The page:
You've got to commit to something. I'm not telling you it has to be your life's dream or that it'll get you a Nobel Prize. But it will earn you more ownership of yourself. Commit to something--that is the essence of soul-searching.
Laura Schlessinger (Ten Stupid Things Women Do to Mess Up Their Lives)
For the admirable gift of himself, and for the magnificent service he renders humanity, what reward does our society offer the scientist? Have these servants of an idea the necessary means of work? Have they an assured existence, sheltered from care? The example of Pierre Curiee, and of others, shows that they have none of these things; and that more often, before they can secure possible working conditions, they have to exhaust their youth and their powers in daily anxieties. Our society, in which reigns an eager desire for riches and luxury, does not understand the value of science. It does not realize that science is a most precious part of its moral patrimony. Nor does it take sufficient cognizance of the fact that science is at the base of all the progress that lightens the burden of life and lessens its suffering. Neither public powers nor private generosity actually accord to science and to scientists the support and the subsidies indispensable to fully effective work.
Marie Curie
I've just finished reading some of my early papers, and you know, when I'd finished I said to myself, 'Rutherford, my boy, you used to be a damned clever fellow.' (1911)
Ernest Rutherford
Now I know what the atom looks like.
Ernest Rutherford
Eleven Nobel laureates are not going to win the FA Cup.
Alex Ferguson (Leading: Lessons in leadership from the legendary Manchester United manager)
You too can win Nobel Prizes. Study diligently. Respect DNA. Don't smoke. Don't drink. Avoid women and politics. That's my formula.
George W. Beadle
Make-up artists should hereby get the Nobel prize for adding to human happiness. And so should hairdressers. And so should Luke.
Sophie Kinsella (Shopaholic & Baby (Shopaholic, #5))
Pentagon ought to win the Nobel Peace Prize every year, because the U.S. military is the world’s foremost guarantor of peace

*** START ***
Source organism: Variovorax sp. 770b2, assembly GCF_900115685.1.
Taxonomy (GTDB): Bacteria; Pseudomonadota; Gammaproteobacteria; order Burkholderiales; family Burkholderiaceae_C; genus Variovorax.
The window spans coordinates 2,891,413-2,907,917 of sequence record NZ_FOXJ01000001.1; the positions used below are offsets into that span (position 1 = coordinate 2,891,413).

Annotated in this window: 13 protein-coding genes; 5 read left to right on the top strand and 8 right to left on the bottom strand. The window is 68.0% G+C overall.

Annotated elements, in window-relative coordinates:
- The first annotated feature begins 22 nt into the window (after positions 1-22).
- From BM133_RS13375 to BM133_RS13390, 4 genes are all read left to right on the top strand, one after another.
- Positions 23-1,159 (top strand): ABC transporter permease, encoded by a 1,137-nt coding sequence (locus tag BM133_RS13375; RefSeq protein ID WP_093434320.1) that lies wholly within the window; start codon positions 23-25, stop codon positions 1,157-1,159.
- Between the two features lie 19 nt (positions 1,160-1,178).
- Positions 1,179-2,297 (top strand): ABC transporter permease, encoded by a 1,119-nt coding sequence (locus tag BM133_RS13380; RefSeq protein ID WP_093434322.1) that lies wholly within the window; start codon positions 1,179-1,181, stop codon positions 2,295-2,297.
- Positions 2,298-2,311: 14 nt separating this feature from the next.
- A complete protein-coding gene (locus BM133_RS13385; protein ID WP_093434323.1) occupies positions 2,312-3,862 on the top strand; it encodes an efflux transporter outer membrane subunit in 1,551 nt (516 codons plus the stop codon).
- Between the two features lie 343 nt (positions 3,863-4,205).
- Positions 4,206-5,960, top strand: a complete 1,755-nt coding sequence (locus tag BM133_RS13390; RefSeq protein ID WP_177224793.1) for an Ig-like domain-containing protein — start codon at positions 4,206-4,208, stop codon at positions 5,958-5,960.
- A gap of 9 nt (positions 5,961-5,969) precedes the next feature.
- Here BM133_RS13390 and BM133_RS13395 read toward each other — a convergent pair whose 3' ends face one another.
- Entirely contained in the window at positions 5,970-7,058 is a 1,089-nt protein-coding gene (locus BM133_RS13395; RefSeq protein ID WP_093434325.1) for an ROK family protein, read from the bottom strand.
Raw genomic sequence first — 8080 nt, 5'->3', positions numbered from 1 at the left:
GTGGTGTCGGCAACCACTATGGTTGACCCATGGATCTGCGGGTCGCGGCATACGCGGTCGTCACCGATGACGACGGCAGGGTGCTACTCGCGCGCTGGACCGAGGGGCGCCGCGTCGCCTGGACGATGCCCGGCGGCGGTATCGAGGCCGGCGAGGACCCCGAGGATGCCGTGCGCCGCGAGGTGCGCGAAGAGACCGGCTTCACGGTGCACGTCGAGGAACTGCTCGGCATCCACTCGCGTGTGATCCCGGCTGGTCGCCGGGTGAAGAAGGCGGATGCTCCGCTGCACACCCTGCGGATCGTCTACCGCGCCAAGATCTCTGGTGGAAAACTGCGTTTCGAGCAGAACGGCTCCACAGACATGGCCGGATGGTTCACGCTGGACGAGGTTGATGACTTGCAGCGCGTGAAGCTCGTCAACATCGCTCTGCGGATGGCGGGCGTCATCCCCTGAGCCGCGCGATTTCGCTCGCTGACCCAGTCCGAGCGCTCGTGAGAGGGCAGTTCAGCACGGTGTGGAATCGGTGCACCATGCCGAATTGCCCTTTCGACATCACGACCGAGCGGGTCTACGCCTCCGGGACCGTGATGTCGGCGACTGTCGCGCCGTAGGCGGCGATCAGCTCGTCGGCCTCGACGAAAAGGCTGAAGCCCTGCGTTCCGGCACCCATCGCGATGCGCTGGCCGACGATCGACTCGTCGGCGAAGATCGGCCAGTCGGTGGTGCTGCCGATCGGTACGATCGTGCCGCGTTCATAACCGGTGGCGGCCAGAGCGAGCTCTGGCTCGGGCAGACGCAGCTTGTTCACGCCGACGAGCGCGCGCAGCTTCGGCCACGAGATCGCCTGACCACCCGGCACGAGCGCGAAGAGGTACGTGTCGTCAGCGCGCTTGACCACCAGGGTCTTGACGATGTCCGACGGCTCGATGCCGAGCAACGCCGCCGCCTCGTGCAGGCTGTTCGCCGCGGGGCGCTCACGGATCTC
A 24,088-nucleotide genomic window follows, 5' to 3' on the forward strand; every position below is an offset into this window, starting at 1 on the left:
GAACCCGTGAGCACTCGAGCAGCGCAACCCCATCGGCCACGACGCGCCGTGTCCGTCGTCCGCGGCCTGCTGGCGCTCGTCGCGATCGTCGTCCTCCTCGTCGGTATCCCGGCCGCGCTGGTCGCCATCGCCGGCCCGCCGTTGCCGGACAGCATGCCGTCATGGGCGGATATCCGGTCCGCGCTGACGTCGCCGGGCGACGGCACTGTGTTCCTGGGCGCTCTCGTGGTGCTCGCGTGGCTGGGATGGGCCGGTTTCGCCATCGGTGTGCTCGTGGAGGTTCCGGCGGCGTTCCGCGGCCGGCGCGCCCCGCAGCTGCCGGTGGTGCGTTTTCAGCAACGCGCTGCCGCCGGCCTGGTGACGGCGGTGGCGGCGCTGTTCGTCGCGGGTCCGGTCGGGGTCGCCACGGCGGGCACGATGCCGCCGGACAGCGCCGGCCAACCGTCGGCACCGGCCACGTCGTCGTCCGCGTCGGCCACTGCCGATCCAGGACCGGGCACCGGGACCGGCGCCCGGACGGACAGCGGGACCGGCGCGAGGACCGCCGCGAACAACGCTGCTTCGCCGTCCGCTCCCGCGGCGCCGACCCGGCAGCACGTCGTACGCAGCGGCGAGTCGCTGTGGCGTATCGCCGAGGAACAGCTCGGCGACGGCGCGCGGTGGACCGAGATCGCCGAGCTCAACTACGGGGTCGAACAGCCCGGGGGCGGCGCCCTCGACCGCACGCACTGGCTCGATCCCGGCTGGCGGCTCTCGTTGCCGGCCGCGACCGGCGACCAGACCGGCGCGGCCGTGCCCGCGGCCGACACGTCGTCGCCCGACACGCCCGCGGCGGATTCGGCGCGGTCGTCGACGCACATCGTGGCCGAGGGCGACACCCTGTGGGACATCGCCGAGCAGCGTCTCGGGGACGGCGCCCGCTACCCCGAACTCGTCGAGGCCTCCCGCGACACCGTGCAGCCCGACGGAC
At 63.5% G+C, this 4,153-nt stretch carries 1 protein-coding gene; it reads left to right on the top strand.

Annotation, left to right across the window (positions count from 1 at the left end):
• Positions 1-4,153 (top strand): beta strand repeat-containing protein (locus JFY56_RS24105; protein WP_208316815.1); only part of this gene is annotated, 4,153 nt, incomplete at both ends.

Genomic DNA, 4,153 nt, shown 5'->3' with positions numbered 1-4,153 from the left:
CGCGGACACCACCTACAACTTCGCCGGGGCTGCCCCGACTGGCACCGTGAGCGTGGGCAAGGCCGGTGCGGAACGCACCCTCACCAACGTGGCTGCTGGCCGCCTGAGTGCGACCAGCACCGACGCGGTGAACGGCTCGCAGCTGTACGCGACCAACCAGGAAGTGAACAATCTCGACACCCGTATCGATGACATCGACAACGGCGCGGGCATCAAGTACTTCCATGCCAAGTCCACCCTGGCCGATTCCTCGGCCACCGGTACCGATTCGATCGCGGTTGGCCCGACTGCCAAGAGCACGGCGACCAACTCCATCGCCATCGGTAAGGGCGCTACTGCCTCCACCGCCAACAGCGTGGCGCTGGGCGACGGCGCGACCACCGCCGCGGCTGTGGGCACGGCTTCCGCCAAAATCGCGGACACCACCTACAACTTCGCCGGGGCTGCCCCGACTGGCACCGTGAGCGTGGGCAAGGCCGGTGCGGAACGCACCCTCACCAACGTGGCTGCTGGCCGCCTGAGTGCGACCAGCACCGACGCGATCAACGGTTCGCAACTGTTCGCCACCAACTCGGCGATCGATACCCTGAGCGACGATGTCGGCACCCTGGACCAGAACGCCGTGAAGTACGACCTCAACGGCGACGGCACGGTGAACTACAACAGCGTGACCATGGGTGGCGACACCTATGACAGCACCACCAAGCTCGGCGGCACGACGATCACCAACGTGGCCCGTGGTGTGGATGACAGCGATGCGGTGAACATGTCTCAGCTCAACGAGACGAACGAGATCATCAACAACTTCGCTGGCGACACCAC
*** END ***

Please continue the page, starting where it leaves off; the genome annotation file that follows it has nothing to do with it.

William F. Buckley Jr.
Reality is complicated. There is no justification for all of the hasty conclusions.
Hideki Yukawa
The ancient commission of the writer has not changed. He is charged with exposing our many grievous faults and failures, with dredging up to the light our dark and dangerous dreams for the purpose of improvement." [Nobel Prize Acceptance Speech]
John Steinbeck
It was my good fortune to be linked with Mme. Curie through twenty years of sublime and unclouded friendship. I came to admire her human grandeur to an ever growing degree. Her strength, her purity of will, her austerity toward herself, her objectivity, her incorruptible judgement— all these were of a kind seldom found joined in a single individual... The greatest scientific deed of her life—proving the existence of radioactive elements and isolating them—owes its accomplishment not merely to bold intuition but to a devotion and tenacity in execution under the most extreme hardships imaginable, such as the history of experimental science has not often witnessed.
Albert Einstein (Out of My Later Years: The Scientist, Philosopher, and Man Portrayed Through His Own Words)
I believe that man will not merely endure: he will prevail. He is immortal, not because he alone among creatures has an inexhaustible voice, but because he has a soul, a spirit capable of compassion and sacrifice and endurance.
William Faulkner
Physics is becoming so unbelievably complex that it is taking longer and longer to train a physicist. It is taking so long, in fact, to train a physicist to the place where he understands the nature of physical problems that he is already too old to solve them.
Eugene Paul Wigner
Purpose of life is to generate more love, peace and harmony in the world.
Amit Ray (Nuclear Weapons Free World - Peace on the Earth)
There are only two living American authors fully deserving of the Nobel Prize. One is Lewis Mumford. The other is Wallace Stegner, whose novels and essays provide us a comprehensive portrait of industrial society in all its glittering corruption and radiant evil.
Edward Abbey (Postcards from Ed: Dispatches and Salvos from an American Iconoclast)